This story is a retelling of a Greek myth about Atalanta, who was abandoned by her parents, a king and queen, in the woods and left to die. A bear finds her and takes her in, and she learns how to hunt and grows up to be very beautiful. There is another story embedded within Atalanta’s, of another kingdom with many sons and daughters (as opposed to Atalanta’s family). Many things happen; the kingdom forgets to worship the goddess Diana and she sics a wild boar on them; Atalanta is recognized as a great hunter and as desirable when she helps to slay the boar; the queen of the kingdom ends up causing her son’s death and then takes her own life. The story then goes back to Atalanta and of how she allows a man to win her as his wife.

There were many themes that struck me in this story, as often happens in myths. One of them is the importance of beauty in the story–Atalanta’s, her suitors, the three Fates who blessed/cursed Meleager as a baby (one of the three was not beautiful and was the impetus for his death).

A Tale of A Snake’s Tail” by Paul Flowers

This is a short story about a railroad telegraph operator who meets a There was a blurb at the beginning that noted the “delightful tongue-in-cheek” story was originally published at such-and-such a place. I may not have known immediately that this was mean to be a tongue-in-cheek story, although perhaps the line “…work for the road with which I am still employed, the Illinois Central, than which there is none finer” should have given it away. I’m not sure I entirely understand the sarcasm and the symbolism in the story. It seems that the narrator is not so fond of the station’s porter, since he names the snake after him, claiming it’s because they are both being long and svelte. This is a great choice for a book club pick–I have lots of questions about the story!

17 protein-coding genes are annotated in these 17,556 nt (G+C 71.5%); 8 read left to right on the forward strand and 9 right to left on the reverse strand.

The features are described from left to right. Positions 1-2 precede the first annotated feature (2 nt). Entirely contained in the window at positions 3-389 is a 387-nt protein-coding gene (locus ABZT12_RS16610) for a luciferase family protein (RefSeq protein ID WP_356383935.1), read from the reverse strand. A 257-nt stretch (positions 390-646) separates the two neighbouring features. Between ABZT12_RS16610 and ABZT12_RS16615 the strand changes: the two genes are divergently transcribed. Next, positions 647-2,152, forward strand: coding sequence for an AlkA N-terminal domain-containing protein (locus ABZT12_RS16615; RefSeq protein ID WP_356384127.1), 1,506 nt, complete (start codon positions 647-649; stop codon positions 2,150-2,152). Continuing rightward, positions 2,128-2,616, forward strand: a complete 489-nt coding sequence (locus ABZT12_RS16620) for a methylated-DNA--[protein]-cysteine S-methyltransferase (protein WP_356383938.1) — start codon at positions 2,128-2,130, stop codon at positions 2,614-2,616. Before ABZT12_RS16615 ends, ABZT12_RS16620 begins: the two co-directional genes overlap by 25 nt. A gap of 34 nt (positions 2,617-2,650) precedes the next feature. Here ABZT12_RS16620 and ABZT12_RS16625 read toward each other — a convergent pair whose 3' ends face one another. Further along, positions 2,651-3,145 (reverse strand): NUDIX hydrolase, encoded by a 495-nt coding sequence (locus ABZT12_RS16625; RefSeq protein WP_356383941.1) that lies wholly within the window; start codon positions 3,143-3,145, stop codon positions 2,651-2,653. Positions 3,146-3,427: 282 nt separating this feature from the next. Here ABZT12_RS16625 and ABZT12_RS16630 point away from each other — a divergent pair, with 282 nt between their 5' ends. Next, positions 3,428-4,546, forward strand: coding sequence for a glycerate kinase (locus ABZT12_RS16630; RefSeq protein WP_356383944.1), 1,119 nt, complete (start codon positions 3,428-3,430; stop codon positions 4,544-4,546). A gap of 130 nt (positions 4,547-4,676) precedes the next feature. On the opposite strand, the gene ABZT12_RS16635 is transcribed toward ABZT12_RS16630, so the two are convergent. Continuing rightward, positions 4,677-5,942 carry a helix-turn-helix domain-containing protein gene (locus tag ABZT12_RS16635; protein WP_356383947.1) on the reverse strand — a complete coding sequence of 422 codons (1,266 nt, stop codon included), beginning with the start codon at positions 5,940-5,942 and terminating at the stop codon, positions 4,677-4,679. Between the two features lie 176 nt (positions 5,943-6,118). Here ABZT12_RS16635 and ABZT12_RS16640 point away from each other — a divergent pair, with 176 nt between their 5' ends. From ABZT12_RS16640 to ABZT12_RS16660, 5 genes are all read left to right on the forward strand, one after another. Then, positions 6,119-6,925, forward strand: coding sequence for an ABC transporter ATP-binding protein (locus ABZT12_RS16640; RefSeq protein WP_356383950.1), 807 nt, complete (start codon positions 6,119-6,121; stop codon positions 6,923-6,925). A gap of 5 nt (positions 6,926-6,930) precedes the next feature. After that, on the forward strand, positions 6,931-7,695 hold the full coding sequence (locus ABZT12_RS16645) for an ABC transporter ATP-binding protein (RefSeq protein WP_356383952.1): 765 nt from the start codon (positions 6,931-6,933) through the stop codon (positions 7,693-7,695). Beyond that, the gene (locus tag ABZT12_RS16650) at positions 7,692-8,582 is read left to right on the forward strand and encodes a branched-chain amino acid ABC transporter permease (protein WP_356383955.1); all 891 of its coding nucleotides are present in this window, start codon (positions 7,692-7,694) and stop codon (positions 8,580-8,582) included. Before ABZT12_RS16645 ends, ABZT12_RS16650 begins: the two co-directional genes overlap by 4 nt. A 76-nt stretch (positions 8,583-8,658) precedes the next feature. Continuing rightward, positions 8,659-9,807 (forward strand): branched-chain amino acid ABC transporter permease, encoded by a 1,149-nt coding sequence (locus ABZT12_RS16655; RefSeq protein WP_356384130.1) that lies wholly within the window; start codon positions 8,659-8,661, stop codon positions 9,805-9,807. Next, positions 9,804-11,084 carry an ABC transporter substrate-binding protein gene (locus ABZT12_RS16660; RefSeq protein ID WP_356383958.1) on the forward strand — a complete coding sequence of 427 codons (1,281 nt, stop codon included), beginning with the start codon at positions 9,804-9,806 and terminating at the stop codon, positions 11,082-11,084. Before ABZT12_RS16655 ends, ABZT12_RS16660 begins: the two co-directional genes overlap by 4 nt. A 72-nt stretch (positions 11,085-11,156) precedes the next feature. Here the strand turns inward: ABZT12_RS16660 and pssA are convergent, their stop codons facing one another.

“This Was Our Pact” by Ryan Andrews

I really enjoyed this one. This was a comic, beautifully illustrated in black and white (and generously available for free!). It begins with a group of boys on bikes who set out to follow the village’s lanterns down the river, to see where they end up. The lanterns are dropped into the river to pay homage to an old local legend–which says the lanterns turn into fish who then jump into the sky and turn into stars. Another boy is following the group; they poke fun at him, yet he still follows on. The narrator doesn’t agree with what his friends say about the outcast, but he also doesn’t stick up for him. Eventually his friends break the pact they made–to keep going and not turn toward home–and it’s just him and the outcast. They experience some magical things and see the legend come to life. I’m looking forward to talking about a comic in the book club, and the way the illustrations and the panels without text influenced the narrative. I’m also wondering about the ending. The two boys kept going, kept the pact; they didn’t turn for home–what does that mean?